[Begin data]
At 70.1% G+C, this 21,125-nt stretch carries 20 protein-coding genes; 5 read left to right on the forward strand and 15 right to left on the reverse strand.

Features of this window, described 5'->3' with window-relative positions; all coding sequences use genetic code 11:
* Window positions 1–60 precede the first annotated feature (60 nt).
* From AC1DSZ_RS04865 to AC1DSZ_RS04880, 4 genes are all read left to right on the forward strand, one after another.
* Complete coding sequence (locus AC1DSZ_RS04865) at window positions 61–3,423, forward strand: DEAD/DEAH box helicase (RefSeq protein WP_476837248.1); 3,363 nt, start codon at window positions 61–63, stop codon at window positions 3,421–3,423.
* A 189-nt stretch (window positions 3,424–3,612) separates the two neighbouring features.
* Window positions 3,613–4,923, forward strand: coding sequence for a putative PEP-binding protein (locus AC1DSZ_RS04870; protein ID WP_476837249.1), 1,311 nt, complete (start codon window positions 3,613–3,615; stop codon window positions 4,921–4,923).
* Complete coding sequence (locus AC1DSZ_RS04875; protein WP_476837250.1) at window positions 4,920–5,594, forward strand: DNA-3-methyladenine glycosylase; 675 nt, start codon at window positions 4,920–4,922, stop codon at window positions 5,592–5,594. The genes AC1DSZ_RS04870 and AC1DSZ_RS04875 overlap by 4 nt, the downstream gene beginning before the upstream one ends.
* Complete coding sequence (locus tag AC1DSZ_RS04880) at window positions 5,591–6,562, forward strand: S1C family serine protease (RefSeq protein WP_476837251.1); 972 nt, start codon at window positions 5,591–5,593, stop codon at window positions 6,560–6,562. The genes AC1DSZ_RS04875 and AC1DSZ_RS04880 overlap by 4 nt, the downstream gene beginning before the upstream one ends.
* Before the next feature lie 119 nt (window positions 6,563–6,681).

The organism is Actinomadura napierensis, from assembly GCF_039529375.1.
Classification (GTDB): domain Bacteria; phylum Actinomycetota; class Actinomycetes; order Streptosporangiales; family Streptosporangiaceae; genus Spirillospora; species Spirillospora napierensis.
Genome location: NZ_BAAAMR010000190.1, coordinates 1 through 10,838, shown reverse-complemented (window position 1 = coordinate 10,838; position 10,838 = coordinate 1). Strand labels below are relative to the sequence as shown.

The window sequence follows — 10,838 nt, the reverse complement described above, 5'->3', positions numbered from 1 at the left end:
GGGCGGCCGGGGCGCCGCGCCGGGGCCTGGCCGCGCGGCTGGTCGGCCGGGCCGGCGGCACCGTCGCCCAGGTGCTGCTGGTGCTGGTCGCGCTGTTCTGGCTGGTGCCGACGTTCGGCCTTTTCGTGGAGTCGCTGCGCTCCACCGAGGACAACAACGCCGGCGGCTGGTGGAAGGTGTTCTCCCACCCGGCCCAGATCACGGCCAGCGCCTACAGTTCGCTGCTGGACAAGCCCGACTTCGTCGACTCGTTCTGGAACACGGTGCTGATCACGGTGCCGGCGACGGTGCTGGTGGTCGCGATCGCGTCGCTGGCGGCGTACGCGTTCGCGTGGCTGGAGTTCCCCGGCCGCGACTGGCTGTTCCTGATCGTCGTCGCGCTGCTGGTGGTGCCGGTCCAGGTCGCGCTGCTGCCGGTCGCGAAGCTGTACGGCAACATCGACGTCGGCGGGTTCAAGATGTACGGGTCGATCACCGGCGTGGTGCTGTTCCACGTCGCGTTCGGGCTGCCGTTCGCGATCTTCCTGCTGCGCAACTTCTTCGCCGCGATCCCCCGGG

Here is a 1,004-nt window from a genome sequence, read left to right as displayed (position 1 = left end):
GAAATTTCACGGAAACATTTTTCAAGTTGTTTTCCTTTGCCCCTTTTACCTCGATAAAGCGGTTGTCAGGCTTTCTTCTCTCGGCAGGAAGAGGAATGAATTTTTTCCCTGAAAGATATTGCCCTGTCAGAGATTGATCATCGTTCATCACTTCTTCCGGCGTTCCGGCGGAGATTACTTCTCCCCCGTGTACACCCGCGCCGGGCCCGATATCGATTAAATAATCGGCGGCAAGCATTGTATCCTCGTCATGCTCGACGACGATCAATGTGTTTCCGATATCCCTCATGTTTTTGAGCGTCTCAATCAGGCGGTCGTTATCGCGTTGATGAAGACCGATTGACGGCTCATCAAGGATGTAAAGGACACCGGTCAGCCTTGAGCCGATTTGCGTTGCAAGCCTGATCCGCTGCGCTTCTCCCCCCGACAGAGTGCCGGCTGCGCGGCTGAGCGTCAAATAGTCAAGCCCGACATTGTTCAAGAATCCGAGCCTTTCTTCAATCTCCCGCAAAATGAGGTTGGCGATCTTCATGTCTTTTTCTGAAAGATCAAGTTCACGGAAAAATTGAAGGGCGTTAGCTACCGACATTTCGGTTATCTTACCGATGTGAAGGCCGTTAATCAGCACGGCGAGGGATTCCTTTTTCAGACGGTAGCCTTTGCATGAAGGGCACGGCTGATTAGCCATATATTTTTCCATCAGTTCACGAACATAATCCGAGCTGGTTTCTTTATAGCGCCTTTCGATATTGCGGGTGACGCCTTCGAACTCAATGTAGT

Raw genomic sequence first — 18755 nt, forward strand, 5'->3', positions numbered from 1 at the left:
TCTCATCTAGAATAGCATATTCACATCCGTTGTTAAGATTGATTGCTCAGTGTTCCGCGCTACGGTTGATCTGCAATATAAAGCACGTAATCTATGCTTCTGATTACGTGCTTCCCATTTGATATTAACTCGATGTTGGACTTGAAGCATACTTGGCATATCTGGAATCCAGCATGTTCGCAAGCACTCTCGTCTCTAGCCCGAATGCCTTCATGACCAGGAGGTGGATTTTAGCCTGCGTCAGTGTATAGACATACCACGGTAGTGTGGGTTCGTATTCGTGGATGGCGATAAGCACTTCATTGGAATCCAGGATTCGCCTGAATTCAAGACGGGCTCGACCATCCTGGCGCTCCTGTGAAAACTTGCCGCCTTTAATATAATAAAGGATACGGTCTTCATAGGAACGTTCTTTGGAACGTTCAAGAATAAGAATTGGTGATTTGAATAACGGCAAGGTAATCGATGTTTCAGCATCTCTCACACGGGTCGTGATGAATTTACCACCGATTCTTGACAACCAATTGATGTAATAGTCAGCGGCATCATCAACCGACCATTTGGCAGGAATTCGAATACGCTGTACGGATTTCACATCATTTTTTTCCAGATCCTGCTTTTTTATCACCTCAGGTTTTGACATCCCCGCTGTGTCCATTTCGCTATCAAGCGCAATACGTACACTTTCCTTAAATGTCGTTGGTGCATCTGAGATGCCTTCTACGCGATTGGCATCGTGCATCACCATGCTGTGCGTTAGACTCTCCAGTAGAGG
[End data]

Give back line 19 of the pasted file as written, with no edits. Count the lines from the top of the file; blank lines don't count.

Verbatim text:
TCTCATCTAGAATAGCATATTCACATCCGTTGTTAAGATTGATTGCTCAGTGTTCCGCGCTACGGTTGATCTGCAATATAAAGCACGTAATCTATGCTTCTGATTACGTGCTTCCCATTTGATATTAACTCGATGTTGGACTTGAAGCATACTTGGCATATCTGGAATCCAGCATGTTCGCAAGCACTCTCGTCTCTAGCCCGAATGCCTTCATGACCAGGAGGTGGATTTTAGCCTGCGTCAGTGTATAGACATACCACGGTAGTGTGGGTTCGTATTCGTGGATGGCGATAAGCACTTCATTGGAATCCAGGATTCGCCTGAATTCAAGACGGGCTCGACCATCCTGGCGCTCCTGTGAAAACTTGCCGCCTTTAATATAATAAAGGATACGGTCTTCATAGGAACGTTCTTTGGAACGTTCAAGAATAAGAATTGGTGATTTGAATAACGGCAAGGTAATCGATGTTTCAGCATCTCTCACACGGGTCGTGATGAATTTACCACCGATTCTTGACAACCAATTGATGTAATAGTCAGCGGCATCATCAACCGACCATTTGGCAGGAATTCGAATACGCTGTACGGATTTCACATCATTTTTTTCCAGATCCTGCTTTTTTATCACCTCAGGTTTTGACATCCCCGCTGTGTCCATTTCGCTATCAAGCGCAATACGTACACTTTCCTTAAATGTCGTTGGTGCATCTGAGATGCCTTCTACGCGATTGGCATCGTGCATCACCATGCTGTGCGTTAGACTCTCCAGTAGAGG